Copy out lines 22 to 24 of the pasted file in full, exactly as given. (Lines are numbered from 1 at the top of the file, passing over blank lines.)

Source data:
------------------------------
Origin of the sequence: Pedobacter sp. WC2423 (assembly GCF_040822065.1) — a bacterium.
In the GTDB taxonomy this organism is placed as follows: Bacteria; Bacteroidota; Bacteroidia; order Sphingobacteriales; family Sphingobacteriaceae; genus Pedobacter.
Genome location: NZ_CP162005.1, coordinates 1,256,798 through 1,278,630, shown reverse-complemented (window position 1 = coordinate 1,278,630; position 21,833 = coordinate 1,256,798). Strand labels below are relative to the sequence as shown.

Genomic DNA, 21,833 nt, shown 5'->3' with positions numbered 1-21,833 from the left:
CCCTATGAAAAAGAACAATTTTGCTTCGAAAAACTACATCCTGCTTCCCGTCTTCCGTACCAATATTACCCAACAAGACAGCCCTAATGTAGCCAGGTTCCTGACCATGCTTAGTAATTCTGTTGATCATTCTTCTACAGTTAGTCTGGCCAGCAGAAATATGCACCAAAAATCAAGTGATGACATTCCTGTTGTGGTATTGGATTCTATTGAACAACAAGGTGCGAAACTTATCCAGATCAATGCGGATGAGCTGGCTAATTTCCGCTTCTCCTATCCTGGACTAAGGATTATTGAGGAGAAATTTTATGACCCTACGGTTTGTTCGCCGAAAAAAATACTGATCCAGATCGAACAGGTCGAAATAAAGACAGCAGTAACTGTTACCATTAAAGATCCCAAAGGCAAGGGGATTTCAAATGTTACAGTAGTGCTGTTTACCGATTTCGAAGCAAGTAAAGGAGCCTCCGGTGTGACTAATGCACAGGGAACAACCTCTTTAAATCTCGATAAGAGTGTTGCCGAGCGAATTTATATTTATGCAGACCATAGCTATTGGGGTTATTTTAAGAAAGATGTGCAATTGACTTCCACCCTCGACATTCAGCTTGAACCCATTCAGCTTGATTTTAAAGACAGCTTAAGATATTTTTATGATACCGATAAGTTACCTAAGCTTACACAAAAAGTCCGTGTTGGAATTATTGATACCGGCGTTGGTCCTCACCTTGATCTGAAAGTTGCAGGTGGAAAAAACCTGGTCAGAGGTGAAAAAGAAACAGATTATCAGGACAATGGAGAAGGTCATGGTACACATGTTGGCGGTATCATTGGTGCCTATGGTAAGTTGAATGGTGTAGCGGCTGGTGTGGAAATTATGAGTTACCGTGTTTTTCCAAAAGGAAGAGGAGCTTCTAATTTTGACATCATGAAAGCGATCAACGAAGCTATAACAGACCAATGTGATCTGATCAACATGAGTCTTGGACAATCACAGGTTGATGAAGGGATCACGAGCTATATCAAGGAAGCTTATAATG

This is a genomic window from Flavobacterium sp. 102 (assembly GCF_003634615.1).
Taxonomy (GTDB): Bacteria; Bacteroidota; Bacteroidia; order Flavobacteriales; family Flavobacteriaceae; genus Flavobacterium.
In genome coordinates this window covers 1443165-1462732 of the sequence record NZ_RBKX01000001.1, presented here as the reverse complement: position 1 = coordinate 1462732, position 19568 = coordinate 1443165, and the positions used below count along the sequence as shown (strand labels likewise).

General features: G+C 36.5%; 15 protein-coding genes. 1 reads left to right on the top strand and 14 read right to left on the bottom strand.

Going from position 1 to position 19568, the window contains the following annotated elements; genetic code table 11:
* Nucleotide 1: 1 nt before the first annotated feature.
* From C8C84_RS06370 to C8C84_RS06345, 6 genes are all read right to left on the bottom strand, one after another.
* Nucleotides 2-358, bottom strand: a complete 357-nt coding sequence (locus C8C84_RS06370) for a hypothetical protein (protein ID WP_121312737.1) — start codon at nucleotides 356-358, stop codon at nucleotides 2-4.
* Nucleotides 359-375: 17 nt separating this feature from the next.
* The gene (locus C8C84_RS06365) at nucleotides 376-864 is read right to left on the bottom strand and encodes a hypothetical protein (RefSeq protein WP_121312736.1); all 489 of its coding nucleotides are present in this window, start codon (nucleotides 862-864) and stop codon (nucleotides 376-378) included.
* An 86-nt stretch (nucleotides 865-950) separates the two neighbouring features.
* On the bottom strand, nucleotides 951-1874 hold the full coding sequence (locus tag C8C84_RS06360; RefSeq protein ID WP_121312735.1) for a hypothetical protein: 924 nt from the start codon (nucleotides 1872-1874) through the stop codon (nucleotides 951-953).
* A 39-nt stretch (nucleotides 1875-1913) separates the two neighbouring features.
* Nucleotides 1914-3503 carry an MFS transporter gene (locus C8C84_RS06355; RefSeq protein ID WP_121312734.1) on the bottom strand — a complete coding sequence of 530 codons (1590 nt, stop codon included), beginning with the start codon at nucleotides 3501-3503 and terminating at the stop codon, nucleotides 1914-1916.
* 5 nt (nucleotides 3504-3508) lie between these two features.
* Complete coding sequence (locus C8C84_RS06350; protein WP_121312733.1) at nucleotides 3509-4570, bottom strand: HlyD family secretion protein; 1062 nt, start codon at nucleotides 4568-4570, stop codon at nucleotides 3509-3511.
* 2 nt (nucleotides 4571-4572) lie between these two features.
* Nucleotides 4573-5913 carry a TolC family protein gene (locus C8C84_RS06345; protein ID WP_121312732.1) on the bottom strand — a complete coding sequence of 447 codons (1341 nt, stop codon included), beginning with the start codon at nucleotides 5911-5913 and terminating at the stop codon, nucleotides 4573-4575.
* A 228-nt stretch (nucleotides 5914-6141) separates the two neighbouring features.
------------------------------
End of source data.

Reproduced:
* 2 nt (nucleotides 4571-4572) lie between these two features.
* Nucleotides 4573-5913 carry a TolC family protein gene (locus C8C84_RS06345; protein ID WP_121312732.1) on the bottom strand — a complete coding sequence of 447 codons (1341 nt, stop codon included), beginning with the start codon at nucleotides 5911-5913 and terminating at the stop codon, nucleotides 4573-4575.
* A 228-nt stretch (nucleotides 5914-6141) separates the two neighbouring features.